Asian persuasion

. February 27, 2013.
Asian-Persuasion

I have lived through a few “biggies,” so I rarely sweat the small stuff. I have survived cancer, a failed marriage, driving with an ADD/HD teen, and countless explanations that begin with “Mom! It’s not as bad as it looks.” My friend, who is still in the trenches raising six boys, sums it up best: “You can’t scare me, I’m a mother.”

Therefore, I was surprised when I found myself in full panic mode when my exchange student from China informed me her mother, Hoi Ping, was coming for a visit. Maybe my nerves were on edge because the woman sent me a box of the Chinese version of Mr. Clean magic erasers prior to her visit.

Before we officially met, I was already in total awe of Hoi Ping. A year and a half ago, she somehow found the strength and courage to send her 14-year-old child to live on the other side of the world. I, on the other hand, had to use a crowbar to separate from my child when dropping her off to camp for a week. Her daughter took a fourteen hour flight solo. My daughter, who is now  a nurse, had a meltdown when I dropped her off in front of the terminal at DTW. She spent the entire ride to the airport telling me how she treated a gang member’s gunshot wound the night before in the ICU, but didn’t know how to get herself on a plane. While Hoi Ping’s daughter can Skype and use a barrage of advanced technological devices, my stressed out middle daughter called me because she couldn’t find her phone until she realized she was using it to talk with me. Anticipating the visit of Hoi Ping, I was bracing myself for a full blown culture clash.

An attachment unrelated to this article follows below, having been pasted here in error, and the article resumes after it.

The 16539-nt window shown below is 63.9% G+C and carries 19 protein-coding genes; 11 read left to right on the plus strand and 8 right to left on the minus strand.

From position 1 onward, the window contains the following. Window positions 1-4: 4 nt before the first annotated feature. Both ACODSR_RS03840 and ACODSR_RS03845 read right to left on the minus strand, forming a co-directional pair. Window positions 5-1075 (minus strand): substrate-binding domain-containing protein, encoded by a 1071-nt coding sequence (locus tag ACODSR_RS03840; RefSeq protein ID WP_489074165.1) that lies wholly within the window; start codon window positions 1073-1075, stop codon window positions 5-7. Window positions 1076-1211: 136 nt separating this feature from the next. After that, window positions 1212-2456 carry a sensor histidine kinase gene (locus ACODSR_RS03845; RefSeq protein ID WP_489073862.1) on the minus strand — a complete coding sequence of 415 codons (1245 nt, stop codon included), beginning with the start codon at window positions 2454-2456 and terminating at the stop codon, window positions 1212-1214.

I had successfully hidden the ironing in the attic, bleached the heck out of everything that didn’t move, sprayed the dog with floral perfume, and pitched anything from the fridge with “fuzz” on it. I was ready. Well, at least I thought I was. Hoi Ping is a highly successful, powerful business woman. I was fearful that she would be judgmental of my world of “mayhem.” I was pleasantly surprised that instead of judgmental, brazen assertiveness, a woman of peace, tranquility and quiet intelligence entered our home. We spent the week bonding over card games, our love of art, food, more food and although we have diverse ways of expressing it, the love we share for her daughter. I also discovered that I am a wood dragon in eastern astrology. Thankfully, the pliable element makes me softer (if I were a metal dragon I would be a real pain to live with) and that a challenging person in my life is a cock, which really cleared things up for me.

The week sped along down the fast track. I found myself aching to slow its pace. After a week of cultural exchange, we had to say our goodbyes. I was “ugly crying” (audible sobs, and massive wet works) as I hugged my guest, promising that although a pale comparison, I would do my best to guide and nurture her child in her absence. Hoi Ping started to tear up, took a deep breath, looked me in the eye and said, “Meri, I put clothes in washer. Need to go in dryer” and with that she was gone.

Our exchange student, May, and I did what my girls refer to as the “death grip”, clinging  to each other as we watched her mother blend into the crowd of passengers. May is doing well, holding her own in her chaotic American home, and I am doing my best to honor the woman who entrusted me with her greatest treasure.